- determining a frequency value at the maximum amplitude; and
- selecting a note name of a musical scale in dependence on the frequency value;
- identifying a musical note in dependence on the same note name being selected in more than one octave.
In this embodiment, the conversion of the portion to a frequency domain representation is preferably performed by means of a Fourier Transform. The musical scale is ideally the Equal Tempered Scale.
In a preferred embodiment, the step of determining a strength associated with the musical note comprises the steps of:
- determining the amplitude of each frequency component of the musical note; and
- summing the amplitudes.
Advantageously, the step of determining the first note comprises the steps of:
- for each identified musical note, summing the strengths associated with the musical note in the data records; and
- determining the first note to be the identified musical note with the maximum summed strength.
In a preferred embodiment, the first note is the tonic of the key.
An advantage of the present invention is that portions of the audio signal used for analysis may be selected arbitrarily and such selection is thus independent of the content of the audio signal. Furthermore, the method of the invention relies on detecting the presence of musical notes which are related to the key of the audio signal, preferably detecting notes originating from a particular type of musical source (e.g. instrument). Advantageously, determining the timing and duration of musical notes is not relevant to the method. A further advantage is that filtering is applied to eliminate contributions from irrelevant notes (and noise) which otherwise confuse the process of determining the identities of the notes of interest. Moreover, the method of the invention is suitable for implementation in low cost hardware and/or software thereby enabling deployment in high volume consumer products.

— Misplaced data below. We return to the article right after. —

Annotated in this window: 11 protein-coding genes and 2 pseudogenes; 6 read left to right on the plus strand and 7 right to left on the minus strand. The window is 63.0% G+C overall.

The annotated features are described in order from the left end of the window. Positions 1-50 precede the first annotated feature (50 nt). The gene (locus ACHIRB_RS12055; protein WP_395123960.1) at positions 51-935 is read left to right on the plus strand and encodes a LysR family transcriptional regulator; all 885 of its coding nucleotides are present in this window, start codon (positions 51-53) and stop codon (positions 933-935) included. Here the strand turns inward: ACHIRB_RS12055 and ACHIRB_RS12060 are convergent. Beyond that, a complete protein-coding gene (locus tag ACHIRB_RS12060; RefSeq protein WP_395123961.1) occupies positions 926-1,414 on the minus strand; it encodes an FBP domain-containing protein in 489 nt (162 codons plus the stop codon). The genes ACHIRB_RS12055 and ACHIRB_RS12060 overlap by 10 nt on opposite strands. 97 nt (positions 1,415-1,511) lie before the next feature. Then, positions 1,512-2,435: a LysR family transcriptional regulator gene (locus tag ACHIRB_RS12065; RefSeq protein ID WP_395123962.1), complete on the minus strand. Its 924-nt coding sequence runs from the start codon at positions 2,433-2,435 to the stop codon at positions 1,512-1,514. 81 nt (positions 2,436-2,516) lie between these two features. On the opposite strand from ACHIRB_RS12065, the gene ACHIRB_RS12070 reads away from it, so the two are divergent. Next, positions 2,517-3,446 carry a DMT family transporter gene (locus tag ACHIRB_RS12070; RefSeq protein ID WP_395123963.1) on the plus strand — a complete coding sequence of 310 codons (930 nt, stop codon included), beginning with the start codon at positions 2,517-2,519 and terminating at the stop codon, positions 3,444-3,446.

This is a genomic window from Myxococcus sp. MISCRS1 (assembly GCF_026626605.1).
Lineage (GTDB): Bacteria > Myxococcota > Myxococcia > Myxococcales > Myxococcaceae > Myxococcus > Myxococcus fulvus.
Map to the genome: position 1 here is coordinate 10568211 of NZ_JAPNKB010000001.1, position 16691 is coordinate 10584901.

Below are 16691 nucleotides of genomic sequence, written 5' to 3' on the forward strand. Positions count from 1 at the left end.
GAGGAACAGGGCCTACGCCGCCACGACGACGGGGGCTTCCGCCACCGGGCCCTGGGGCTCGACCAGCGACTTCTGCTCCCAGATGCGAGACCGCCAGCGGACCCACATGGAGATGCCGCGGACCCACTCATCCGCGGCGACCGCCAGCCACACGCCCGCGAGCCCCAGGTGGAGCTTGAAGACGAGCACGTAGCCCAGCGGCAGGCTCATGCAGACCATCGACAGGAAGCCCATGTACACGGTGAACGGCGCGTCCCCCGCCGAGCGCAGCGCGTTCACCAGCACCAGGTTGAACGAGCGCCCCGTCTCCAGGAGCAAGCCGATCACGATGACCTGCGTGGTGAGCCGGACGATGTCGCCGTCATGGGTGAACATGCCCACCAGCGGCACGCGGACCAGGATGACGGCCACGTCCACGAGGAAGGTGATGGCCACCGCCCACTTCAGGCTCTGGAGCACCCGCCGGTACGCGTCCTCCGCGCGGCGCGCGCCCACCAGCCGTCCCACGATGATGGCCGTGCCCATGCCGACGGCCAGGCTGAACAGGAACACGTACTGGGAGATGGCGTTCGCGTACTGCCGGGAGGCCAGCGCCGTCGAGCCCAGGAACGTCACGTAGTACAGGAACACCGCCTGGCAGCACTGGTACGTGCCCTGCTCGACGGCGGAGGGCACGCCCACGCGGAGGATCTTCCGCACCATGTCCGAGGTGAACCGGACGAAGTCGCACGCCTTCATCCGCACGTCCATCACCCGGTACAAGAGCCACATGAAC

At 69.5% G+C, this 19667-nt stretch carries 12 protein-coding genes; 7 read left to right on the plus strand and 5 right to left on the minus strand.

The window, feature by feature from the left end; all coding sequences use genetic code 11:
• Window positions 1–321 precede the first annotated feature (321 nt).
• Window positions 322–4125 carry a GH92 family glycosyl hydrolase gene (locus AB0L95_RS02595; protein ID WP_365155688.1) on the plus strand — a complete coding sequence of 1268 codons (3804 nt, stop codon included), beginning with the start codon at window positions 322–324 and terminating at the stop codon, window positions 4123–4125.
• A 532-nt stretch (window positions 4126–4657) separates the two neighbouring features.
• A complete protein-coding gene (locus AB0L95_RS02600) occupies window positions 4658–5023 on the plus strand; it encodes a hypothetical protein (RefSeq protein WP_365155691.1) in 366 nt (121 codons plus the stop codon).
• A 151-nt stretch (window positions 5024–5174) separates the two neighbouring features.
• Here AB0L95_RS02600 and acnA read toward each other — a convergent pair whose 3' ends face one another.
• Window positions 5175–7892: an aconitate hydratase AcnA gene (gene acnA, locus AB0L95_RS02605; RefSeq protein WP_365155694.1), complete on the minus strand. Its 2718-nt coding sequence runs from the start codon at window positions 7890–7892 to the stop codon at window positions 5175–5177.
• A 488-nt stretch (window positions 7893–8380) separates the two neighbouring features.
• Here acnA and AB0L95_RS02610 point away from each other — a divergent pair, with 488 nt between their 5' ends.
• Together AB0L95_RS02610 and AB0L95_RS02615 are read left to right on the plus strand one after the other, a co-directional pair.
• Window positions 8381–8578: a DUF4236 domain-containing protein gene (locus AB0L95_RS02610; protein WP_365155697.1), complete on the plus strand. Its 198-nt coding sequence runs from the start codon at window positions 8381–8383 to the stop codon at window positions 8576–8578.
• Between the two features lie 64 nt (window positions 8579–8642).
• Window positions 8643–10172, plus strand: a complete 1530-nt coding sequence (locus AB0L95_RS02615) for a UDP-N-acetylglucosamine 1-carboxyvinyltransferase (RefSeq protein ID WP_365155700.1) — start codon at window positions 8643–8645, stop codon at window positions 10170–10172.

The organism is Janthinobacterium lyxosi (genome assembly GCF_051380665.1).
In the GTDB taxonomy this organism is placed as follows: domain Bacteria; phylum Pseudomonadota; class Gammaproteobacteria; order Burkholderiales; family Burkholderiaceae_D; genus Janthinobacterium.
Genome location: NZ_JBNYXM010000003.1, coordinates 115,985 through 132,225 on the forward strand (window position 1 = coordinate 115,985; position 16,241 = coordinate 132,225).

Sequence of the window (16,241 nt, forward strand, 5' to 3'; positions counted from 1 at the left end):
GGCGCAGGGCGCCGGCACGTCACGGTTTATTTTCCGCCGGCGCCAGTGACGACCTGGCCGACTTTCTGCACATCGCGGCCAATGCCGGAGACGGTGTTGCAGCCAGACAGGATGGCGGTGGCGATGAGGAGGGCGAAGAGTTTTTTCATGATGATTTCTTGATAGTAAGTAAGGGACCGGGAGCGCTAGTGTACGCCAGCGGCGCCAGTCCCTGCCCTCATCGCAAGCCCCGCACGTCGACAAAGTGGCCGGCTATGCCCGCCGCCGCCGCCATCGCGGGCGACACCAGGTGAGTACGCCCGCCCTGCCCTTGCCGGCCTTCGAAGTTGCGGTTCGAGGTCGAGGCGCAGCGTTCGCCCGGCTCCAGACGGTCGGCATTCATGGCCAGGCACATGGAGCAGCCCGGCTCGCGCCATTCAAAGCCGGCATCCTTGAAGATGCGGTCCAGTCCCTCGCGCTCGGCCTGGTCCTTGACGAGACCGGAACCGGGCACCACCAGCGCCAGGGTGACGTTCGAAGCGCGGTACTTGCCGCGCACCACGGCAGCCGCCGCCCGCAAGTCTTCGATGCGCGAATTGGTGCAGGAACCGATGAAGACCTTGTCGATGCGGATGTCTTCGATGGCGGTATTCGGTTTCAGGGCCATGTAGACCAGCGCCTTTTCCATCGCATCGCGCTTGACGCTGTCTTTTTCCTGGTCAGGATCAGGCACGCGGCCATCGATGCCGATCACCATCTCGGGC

Embodiments of the invention will now be described, by way of example only, with reference to the accompanying drawings in which:
FIG. 1 is a flow diagram of a method for determining the key of an audio signal;
FIG. 2 is a flow diagram of a step in the method of FIG. 1 for analysing a portion of the audio signal;
FIG. 3 a is a series of graphs showing an example of a frequency domain representation of a portion of the audio signal;
FIG. 3 b is a table showing a set of data records corresponding to portions of the audio signal including the portion represented in FIG. 3 a;
FIG. 4 a is a table showing a set of data records corresponding to portions of the audio signal;
FIG. 4 b is a table showing total strengths associated with identified notes as derived from the data within the table of FIG. 4 a; and
FIG. 5 is a schematic representation of an apparatus for determining the key of an audio signal.